As it became known to Kommersant, the FSB checks information that cocaine from Argentina was supplied to Russia in 2012. From the testimony of the former head of the Russian embassy in Buenos Aires, Ali Abyanov, it follows that he, at the request of the alleged organizer of supplies, Andrei Kovalchuk, several times sent his suitcases, packed as diplomatic mail, with the help of military transport aircraft through the capital of Uruguay, Montevideo to Moscow. For every suitcase, the manager, he said, received $ 1,000.
As follows from the testimony of Ali Abyanov, which he gave as a suspect to the investigator of the investigative department of the Ministry of Internal Affairs, he worked as a clerk at the Russian Embassy in Argentina since August 2011. Around mid-2012, he said, Andrei Kovalchuk telephoned his office phone with whom they soon met. Mr. Kovalchuk, introducing himself as a security official of the Russian embassy in Germany (categorically denied this at the embassy), asked him to take him to the airport in Buenos Aires. Approaching the hotel, where he lived Andrew Kovalchuk, his Hyundai Santa Fe, the superintendent plunged into him the things of his new acquaintance, among whom was "a very heavy suitcase, weighing 25-30 kilograms." Already when they arrived at the airport, Mr. Kovalchuk asked the store manager to send his suitcase later, "when the plane is ready." At the same time, Mr. Kovalchuk explained that inside there are expensive wine, coffee and gifts. "Inside, I did not look," Mr. Abyanov said during the interrogation, who believed that there were 20-25 bottles of wine in the suitcase, "because by weight it coincided". Bringing the luggage to the embassy, he ordered him at the end of 2012 to send him a "cargo Russian plane" from Montevideo airport.
The story was repeated in 2014, when, according to Mr. Abyanov's testimony, he left two suitcases at the embassy's disposal at the request of Andrei Kovalchuk. As before, according to the sender, in the luggage were expensive wine, coffee and biscuits. "There is nothing criminal there," Mr. Kovalchuk reassured his acquaintance. However, at the same time he asked to wrap suitcases in special wrapping paper, tie them with string and put sealing wax seals. "This is usually the way a diplomatic bag is packed, which is not subject to inspection," Mr. Abyanov told the investigator, who again sent the goods through the capital of Uruguay to Russia. This time, he said, the suitcases were on board the military transport aircraft.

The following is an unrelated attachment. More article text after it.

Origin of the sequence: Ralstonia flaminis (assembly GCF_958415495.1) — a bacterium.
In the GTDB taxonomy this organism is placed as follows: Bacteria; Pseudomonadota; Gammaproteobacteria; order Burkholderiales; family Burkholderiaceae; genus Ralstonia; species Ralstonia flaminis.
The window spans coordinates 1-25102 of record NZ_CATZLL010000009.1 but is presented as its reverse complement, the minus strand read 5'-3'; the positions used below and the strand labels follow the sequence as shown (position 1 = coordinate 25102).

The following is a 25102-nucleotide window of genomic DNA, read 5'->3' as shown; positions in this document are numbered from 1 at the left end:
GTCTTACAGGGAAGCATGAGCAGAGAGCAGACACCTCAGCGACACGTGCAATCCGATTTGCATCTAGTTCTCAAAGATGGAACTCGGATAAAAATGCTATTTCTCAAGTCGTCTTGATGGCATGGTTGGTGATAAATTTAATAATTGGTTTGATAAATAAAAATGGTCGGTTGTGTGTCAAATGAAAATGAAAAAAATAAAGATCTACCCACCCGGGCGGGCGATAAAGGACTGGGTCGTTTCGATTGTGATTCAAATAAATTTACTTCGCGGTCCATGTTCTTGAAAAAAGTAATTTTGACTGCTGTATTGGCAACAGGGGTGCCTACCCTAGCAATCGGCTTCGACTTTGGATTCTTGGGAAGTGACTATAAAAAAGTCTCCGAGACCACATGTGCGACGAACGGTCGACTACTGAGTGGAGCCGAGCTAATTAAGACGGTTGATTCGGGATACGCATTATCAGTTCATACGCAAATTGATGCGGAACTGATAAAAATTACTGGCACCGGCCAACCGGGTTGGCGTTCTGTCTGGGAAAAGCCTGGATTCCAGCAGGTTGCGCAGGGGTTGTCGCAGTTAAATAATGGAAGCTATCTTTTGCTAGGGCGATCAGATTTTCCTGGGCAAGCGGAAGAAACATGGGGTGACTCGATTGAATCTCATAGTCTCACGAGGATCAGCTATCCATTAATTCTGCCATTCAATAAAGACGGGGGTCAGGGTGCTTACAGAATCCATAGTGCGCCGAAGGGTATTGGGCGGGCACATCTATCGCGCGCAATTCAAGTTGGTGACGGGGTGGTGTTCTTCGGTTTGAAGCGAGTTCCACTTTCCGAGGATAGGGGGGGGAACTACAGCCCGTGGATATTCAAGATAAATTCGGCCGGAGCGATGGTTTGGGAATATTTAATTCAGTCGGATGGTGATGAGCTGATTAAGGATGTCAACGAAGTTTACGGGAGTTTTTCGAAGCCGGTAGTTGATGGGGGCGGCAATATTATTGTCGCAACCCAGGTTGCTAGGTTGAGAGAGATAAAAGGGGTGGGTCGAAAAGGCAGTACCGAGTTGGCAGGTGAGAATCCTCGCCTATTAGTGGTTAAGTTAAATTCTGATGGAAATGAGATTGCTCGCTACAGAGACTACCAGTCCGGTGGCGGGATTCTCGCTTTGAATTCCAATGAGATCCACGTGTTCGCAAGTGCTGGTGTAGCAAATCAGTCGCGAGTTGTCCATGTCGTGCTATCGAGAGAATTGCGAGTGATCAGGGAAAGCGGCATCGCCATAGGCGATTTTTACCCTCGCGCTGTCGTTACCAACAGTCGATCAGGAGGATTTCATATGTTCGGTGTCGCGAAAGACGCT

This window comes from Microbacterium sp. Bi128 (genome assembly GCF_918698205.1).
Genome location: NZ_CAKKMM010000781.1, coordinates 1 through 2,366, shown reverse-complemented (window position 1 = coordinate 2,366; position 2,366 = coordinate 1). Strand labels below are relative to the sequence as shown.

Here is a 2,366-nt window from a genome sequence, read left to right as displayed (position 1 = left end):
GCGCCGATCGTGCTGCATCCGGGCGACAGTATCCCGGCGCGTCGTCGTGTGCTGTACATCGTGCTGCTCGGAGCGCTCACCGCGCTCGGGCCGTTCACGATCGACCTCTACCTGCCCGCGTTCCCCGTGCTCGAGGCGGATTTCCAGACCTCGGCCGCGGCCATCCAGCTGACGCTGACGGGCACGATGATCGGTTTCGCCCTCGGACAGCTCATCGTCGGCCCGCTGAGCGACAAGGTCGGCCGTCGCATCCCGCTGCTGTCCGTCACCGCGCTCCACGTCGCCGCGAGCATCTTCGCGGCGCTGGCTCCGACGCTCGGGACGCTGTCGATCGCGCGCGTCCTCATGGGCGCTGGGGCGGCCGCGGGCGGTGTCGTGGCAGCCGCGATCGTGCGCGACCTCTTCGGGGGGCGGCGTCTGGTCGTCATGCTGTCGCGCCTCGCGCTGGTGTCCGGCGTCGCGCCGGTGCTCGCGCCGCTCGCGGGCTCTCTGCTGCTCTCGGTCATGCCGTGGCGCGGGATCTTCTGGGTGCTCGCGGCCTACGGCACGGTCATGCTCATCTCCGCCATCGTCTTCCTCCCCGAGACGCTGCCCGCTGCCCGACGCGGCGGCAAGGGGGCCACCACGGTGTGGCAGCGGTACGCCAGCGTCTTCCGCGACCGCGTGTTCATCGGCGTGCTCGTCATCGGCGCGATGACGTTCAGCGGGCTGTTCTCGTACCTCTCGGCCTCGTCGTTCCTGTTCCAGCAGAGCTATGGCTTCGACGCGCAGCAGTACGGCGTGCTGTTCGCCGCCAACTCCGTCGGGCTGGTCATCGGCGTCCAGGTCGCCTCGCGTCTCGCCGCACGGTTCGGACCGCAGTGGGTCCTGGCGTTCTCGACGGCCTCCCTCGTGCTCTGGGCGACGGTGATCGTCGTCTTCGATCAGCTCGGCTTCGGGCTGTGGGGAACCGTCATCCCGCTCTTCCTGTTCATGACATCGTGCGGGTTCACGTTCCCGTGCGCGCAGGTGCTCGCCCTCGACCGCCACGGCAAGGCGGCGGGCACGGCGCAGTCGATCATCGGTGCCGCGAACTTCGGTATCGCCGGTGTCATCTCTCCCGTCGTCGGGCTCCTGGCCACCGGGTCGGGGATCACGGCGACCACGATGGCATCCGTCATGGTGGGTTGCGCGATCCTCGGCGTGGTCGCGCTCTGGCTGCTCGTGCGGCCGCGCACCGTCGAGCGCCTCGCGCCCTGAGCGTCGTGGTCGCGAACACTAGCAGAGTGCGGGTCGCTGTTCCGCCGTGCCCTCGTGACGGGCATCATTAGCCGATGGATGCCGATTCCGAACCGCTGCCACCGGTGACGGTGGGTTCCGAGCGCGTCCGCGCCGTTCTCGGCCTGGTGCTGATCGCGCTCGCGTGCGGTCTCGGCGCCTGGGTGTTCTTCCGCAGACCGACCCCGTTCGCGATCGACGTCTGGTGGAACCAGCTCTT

In a similar way, two more suitcases, received from Andrei Kovalchuk, were packed in 2015, which the manager kept for several months in the ambassadorial garage. Then, ten more suitcases were added to them, received, according to the suspect, from the same Mr. Kovalchuk. The latter also claimed that they contained coffee and semi-precious stone products. The entire cargo, at the request of Messrs. Kovalchuk and Abyanov, was packed by a member of the embassy with the surname Dronov as a diplomatic mail. All the suitcases were in the garage of the embassy, and in the summer of 2016, shortly before the end of his business trip and returning to Russia, Mr. Abyanov moved them to the back room of the school. "I did not want them to interfere in the garage," the investigator explained.
Leaving, the manager told about his suitcases to his replacement Igor Rogov. With the latter, Mr. Kovalchuk was going to come to an agreement, but the vigilant manager, as follows from the materials of the criminal case, arranged a suitcase check, during which 362 kg of cocaine were found. Mr. Abyanov himself claims that he learned about the contents of his suitcases after his detention at the end of last year. "I thought I was smuggling wine, coffee and semiprecious stones," said Mr. Abyanov.
Mr. Abyanov's lawyer told Kommersant that he does not know about these testimonies of his client, since he did not participate in his first interrogation. At the same time, Kommersant sources in military transport aviation confirmed that in 2012-2015 flights to Latin America, including Uruguay, were actually carried out, "but they were isolated". The military is denied transportation of suitcases with drugs on the sides.
How the suspects arrested about smuggling almost 400 kg of cocaine
On February 26, the Moscow City Court found it lawful to arrest three defendants of one of the most scandalous cases of recent years - the smuggling of almost 400 kg of cocaine, organized by a former technical employee of the Russian Embassy in Argentina. 12 suitcases with drugs since 2016 were kept in the embassy school, until they were sent to Moscow under the control of the FSB. In Argentina itself, two accomplices of contraband were taken into custody, including those who served in the police. Another person, who escaped to the FRG, was put on the wanted list.